Recently by Nathan Schneider:

What concerns me about the literary apocalypse that everybody now expects — the at least partial elimination of paper books in favor of digital alternatives — is not chiefly the books themselves, but the bookshelf. My fear is for the eclectic, personal collections that we bookish people assemble over the course of our lives, as well as for their grander, public step-siblings. I fear for our memory theaters.

 There was a time when I thought I could do without much of one. As a student in college and graduate school, moving from room to room virtually every year, the desire to keep my possessions down to what could be stuffed into a Toyota Corolla overwhelmed the reptilian instinct to collect. That in itself became a pleasurable asceticism, and it suited my budget. As so often accompanies renunciation, I came to love the forbidden… More…

Satellite TV in Jordan, I discovered on my recent trip there, is a chaotic pleasure. When my American friends talk about watching it, taxiing home after a long day, there’s a little dread mixed with the hope of going into the kind of coma that only television can put one. The standard satellite setup, dauntingly, has more than 500 channels shooting out their signals in languages from all over the world. Finding something conventionally decent to watch is next to impossible for all but the practiced viewer. When you find your way around, you can preset your favorite stations and forget all the rest. But for those of us doomed to the full variety, the Jordanian boob tube becomes an obligatory tour of the human universe.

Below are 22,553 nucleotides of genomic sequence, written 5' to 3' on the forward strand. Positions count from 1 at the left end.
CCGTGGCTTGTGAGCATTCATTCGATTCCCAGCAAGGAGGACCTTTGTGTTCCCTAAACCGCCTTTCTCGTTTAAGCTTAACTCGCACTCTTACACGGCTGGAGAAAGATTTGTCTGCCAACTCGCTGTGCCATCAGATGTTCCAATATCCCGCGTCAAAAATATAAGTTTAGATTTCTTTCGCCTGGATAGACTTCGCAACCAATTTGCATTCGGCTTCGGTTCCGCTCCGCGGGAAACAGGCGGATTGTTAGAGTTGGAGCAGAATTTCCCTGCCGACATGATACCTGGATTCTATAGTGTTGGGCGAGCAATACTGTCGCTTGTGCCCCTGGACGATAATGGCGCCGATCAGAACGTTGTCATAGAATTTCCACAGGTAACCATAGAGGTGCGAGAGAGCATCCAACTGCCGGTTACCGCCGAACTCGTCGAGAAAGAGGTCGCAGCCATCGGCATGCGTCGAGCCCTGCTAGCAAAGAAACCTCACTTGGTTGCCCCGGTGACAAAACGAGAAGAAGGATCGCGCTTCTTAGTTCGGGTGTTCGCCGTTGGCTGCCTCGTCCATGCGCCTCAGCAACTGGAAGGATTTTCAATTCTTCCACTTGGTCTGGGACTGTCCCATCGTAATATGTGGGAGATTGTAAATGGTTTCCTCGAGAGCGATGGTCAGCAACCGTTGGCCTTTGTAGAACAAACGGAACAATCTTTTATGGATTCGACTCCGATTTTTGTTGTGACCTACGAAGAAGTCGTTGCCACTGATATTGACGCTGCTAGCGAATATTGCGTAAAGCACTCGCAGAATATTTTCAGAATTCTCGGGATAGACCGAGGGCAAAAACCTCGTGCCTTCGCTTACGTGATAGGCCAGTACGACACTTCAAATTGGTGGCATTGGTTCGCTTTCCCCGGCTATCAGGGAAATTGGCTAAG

When all you want is Friends (or even its Arabic equivalent), prepare to weed through Italian soaps, Iranian talk shows, the Pentagon channel, Egyptian… More…

It wasn’t until the end of our few days’ drive together through the extraterrestrial landscape of northern Colorado that this distant cousin of mine started talking about aliens. He was a bit older than my parents, and a Vietnam vet. Along the way he had shown me the remains of an old family farm, the high Rocky Mountain passes, and the endless shrub brush ranches on the other side. Then, back in the library of his home outside Denver, he showed me Zecharia Sitchin’s The 12th Planet.

That summer, waiting for college classes to start again, I read Sitchin for myself and almost converted. His beliefs could have consumed me entirely if the books weren’t dressed in such pulp sci-fi packaging. A few footnotes, a respectable cover, or a university press publishers, and I might have been done in for good.

The idea goes like this: If you read the… More…